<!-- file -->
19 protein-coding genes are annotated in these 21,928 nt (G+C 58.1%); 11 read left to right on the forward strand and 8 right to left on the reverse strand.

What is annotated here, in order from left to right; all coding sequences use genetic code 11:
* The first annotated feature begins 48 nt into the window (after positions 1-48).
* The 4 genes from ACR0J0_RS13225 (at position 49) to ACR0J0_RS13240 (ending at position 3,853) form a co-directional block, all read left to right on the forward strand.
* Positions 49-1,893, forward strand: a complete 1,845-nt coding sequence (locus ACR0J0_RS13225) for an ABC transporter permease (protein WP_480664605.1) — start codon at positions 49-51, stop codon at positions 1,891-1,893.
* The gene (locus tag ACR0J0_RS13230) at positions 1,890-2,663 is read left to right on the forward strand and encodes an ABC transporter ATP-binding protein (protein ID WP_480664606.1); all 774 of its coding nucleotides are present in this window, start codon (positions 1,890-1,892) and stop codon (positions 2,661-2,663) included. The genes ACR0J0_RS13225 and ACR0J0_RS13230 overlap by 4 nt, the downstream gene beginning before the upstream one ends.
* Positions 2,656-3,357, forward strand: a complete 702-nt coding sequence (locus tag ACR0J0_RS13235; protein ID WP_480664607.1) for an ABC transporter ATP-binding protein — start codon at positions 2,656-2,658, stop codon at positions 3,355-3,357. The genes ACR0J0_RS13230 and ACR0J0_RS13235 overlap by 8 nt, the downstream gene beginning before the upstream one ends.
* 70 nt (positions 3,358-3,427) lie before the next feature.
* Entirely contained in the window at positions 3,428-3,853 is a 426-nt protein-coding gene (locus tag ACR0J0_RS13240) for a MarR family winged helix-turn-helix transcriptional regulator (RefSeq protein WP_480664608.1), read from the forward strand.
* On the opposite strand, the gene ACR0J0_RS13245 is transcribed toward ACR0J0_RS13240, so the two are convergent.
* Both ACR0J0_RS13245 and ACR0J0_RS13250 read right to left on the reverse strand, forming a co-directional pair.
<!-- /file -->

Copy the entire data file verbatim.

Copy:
19 protein-coding genes are annotated in these 21,928 nt (G+C 58.1%); 11 read left to right on the forward strand and 8 right to left on the reverse strand.

What is annotated here, in order from left to right; all coding sequences use genetic code 11:
* The first annotated feature begins 48 nt into the window (after positions 1-48).
* The 4 genes from ACR0J0_RS13225 (at position 49) to ACR0J0_RS13240 (ending at position 3,853) form a co-directional block, all read left to right on the forward strand.
* Positions 49-1,893, forward strand: a complete 1,845-nt coding sequence (locus ACR0J0_RS13225) for an ABC transporter permease (protein WP_480664605.1) — start codon at positions 49-51, stop codon at positions 1,891-1,893.
* The gene (locus tag ACR0J0_RS13230) at positions 1,890-2,663 is read left to right on the forward strand and encodes an ABC transporter ATP-binding protein (protein ID WP_480664606.1); all 774 of its coding nucleotides are present in this window, start codon (positions 1,890-1,892) and stop codon (positions 2,661-2,663) included. The genes ACR0J0_RS13225 and ACR0J0_RS13230 overlap by 4 nt, the downstream gene beginning before the upstream one ends.
* Positions 2,656-3,357, forward strand: a complete 702-nt coding sequence (locus tag ACR0J0_RS13235; protein ID WP_480664607.1) for an ABC transporter ATP-binding protein — start codon at positions 2,656-2,658, stop codon at positions 3,355-3,357. The genes ACR0J0_RS13230 and ACR0J0_RS13235 overlap by 8 nt, the downstream gene beginning before the upstream one ends.
* 70 nt (positions 3,358-3,427) lie before the next feature.
* Entirely contained in the window at positions 3,428-3,853 is a 426-nt protein-coding gene (locus tag ACR0J0_RS13240) for a MarR family winged helix-turn-helix transcriptional regulator (RefSeq protein WP_480664608.1), read from the forward strand.
* On the opposite strand, the gene ACR0J0_RS13245 is transcribed toward ACR0J0_RS13240, so the two are convergent.
* Both ACR0J0_RS13245 and ACR0J0_RS13250 read right to left on the reverse strand, forming a co-directional pair.